The find that DES treated pes-ERαKO mice lacking SQM is also supported by SQM biomarker CK10 staining. The adult rodent prostate is a growth quiescent organ. One of the SQM characteristics is estrogen induced basal proliferation. In the Wt males, luminal epithelial cells were positive for the cell cycle inhibitor p27 and were growth quiescent. After DES treatment, a continuous layer of proliferating basal cells emerged and were positive for Ki67, whereas p27 expression was not detected in the multilayered basal epithelial cells (Fig. 4). In contrast, increase of Ki67 positive basal cells and loss of p27 were not observed in the basal cells of DES treated pes-ERαKO mice (Fig. 4). The results indicated that the mitogenic effect of estrogen in the adult mouse prostate is mediated by epithelial ERα. Although the increased proliferation activity is observed in the SQM, the SQM is also characterized by downregulation of AR expression in DES treated Wt mice (suppl. Fig. 3, c vs a; d vs b). In the DES treated pes-ERαKO, the expression of AR was also significantly inhibited compared to untreated pes-ERαKO (suppl. Fig. 3, g vs e; h vs f), which indicated that AR downregulation might not directly contribute to estrogen mediated SQM and proliferative activities in the mouse prostates.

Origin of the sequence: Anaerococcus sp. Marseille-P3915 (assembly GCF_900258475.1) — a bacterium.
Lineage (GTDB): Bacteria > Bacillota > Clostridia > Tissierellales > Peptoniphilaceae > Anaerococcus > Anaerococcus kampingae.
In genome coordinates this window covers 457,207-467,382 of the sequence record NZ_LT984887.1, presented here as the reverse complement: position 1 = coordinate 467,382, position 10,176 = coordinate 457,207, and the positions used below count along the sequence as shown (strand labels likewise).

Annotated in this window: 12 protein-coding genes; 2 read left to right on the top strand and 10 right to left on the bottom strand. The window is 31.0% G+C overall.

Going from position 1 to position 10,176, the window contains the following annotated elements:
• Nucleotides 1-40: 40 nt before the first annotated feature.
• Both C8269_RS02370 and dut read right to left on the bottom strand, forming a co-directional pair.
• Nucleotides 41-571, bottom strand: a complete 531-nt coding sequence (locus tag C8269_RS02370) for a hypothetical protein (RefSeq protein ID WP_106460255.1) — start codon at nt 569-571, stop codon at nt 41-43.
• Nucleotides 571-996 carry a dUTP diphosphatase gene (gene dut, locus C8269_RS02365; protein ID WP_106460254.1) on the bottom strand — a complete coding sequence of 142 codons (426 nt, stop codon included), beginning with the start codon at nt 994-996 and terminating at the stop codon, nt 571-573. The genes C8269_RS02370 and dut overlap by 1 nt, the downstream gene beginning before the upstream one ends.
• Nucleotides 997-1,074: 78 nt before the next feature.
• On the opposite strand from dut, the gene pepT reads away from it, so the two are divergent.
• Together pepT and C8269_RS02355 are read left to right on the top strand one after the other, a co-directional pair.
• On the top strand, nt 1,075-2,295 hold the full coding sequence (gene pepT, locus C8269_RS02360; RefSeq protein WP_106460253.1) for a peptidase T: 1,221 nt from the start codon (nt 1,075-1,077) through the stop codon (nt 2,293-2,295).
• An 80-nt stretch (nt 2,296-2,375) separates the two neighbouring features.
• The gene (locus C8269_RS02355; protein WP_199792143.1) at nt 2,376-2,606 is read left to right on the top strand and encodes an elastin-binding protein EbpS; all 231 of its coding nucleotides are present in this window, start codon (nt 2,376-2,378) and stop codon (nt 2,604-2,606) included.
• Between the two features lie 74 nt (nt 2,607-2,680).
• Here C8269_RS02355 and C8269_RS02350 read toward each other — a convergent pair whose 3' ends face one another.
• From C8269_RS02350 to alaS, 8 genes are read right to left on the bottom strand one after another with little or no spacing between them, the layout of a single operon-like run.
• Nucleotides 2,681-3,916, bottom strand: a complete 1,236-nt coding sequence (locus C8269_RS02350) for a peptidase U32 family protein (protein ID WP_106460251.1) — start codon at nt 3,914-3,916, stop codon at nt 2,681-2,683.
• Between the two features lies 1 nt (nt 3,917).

Previous studies have also shown that the effects of DES in the rodent prostate lobes revealed a hierarchy of responses, with AP being the most responsive, the DLP less responsive, and VP lobe the least responsive . Indeed, we observed that pes-ERαKO prostates failed to develop SQM in all lobes compared to Wt mice, of which are evident by complete loss of CK10 in pes-ERαKO VP and DLP after DES treatment (data not shown). Together, our current studies indicate that epithelial ERα plays critical roles in the estrogen mediated SQM and proliferative activities in the prostate. An earlier study utilizing tissue recombination techniques with mesenchyme of newborn mouse seminal vesicle (SV) and adult prostatic ductal tips from Wt and ERαKO mice stated that both epithelial and stromal ERα are necessary for estrogen mediated SQM in the prostate. In an attempt to validating the roles of the stromal ERα in SQM using in vivo FSP-ERαKO model, we observed that the majority loss of stromal ERα will not influence estrogen mediated SQM in prostate, but our results might be compounded by the incomplete ablation of stromal ERα in the mouse prostate. As mentioned above, a more efficient stromal Cre transgenic mouse model is needed to confirm the role of stromal ERα in SQM. The advantage of our in vivo assay is that we utilize the intact mice as an experimental tool, in which a functional immune system exists. During prostatic regrowth of castrated adult mice, data showed that estrogen exposure results in cyclin D1-positive cells in the epithelium and the recruitment of FGF10-positive immune cells in prostates, suggesting the immune system is an important factor contributing to the prostatic regrowth and homeostasis .